Scientists expect to soon be able to remove a chalk-like part of rice, dramatically raising global harvests amid rising demand for the staple, an international research outfit said Tuesday.
The International Rice Research Institute announced the breakthrough after a 15-year study on what makes rice chalky, which causes the loss of up to a fourth of grain content in milling, said spokeswoman Sophie Clayton.
The discovery follows a 2008 global crisis that saw the price of rice, the staple of half of the world, rise three-fold and pushing an estimated 100 million people into poverty.
"Within a few years, it might be possible to breed a chalk-free grain," Clayton told AFP in a telephone interview, citing the research team's assessment.
The chalky part of rice raises the chances of breakage during milling, cutting the amount that can be recovered and downgrading its quality, said the institute's nutrition research chief Melissa Fitzgerald.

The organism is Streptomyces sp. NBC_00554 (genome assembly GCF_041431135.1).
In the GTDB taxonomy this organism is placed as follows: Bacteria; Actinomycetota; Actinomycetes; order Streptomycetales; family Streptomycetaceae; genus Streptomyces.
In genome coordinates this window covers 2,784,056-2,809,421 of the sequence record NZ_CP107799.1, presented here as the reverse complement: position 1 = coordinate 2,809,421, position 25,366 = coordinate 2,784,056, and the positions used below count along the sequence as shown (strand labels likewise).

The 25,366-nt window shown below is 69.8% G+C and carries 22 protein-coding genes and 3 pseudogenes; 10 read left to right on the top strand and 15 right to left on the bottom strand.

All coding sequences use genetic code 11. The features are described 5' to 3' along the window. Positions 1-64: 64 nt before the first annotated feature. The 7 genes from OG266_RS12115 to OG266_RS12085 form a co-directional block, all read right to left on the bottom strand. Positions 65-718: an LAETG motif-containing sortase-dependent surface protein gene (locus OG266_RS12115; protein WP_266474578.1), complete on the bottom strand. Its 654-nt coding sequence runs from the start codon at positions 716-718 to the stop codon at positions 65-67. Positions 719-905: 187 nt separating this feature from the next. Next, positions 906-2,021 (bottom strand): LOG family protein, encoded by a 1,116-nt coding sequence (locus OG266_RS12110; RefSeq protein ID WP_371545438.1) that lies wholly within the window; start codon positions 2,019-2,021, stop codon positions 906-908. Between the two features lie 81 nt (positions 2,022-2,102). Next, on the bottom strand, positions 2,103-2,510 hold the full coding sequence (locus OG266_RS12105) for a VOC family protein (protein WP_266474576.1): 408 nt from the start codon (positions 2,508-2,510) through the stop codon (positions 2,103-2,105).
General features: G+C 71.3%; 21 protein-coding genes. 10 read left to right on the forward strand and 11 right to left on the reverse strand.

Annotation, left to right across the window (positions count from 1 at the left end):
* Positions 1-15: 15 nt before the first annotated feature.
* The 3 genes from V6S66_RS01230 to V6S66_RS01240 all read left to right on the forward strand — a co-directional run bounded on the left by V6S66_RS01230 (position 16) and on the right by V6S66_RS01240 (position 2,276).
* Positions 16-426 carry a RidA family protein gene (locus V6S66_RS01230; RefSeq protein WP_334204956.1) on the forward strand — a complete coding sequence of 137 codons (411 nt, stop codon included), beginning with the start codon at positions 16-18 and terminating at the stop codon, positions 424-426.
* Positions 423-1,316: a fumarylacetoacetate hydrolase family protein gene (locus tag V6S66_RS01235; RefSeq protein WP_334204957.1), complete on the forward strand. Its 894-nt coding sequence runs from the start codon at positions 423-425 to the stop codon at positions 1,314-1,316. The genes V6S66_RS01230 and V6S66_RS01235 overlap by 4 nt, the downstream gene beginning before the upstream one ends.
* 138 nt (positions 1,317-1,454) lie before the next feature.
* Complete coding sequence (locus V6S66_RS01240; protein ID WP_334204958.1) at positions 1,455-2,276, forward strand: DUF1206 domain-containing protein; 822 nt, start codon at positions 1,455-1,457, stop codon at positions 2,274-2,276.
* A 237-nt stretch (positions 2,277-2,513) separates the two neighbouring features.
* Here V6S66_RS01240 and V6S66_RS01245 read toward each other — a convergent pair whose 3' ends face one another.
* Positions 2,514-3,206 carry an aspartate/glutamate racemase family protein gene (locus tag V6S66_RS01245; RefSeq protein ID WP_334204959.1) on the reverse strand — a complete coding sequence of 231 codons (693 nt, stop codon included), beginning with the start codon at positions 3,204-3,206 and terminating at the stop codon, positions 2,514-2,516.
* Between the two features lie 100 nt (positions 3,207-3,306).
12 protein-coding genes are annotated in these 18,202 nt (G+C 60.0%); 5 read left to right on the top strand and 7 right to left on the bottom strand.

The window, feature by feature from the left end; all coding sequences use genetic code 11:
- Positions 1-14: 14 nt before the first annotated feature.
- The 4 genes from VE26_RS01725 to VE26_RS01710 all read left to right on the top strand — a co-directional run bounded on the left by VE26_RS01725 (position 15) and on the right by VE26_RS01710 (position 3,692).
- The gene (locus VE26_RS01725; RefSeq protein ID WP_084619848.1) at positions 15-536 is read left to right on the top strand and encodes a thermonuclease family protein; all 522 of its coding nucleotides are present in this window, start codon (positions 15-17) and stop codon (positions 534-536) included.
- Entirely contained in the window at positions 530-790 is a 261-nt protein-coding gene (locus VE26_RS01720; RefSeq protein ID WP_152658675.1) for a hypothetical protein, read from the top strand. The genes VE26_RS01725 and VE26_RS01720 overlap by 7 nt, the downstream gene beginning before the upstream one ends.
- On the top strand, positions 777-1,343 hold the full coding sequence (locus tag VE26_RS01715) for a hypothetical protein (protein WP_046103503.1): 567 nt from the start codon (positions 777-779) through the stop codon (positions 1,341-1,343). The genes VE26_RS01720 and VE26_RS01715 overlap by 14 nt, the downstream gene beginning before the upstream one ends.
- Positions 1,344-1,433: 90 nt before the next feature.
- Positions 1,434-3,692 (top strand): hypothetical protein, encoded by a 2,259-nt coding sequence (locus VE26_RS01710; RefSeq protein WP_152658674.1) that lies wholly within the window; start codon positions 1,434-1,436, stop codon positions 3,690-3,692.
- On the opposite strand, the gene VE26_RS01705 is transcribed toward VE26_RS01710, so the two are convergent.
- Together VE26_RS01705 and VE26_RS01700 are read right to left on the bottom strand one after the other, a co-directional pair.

"Until now, rice scientists did not know where in the rice genome the genes for chalkiness resided," Fitzgerald said in a statement issued by the Philippine-based institute.
She said field tests in eight countries isolated rice varieties with extremely low chalk, regardless of the growing environment, out of which major regions in the rice genome responsible for chalkiness were studied.
Rice prices shot up in 2008 after a combination of surging demand, bad weather and flattening yield gains.
The rice institute warned in May that a repeat of the global food crisis could not be ruled out amid rising prices for wheat, maize, sugar, and other farm commodities due to high demand and bad weather.
Explore further: Canola genome sequence reveals evolutionary 'love triangle'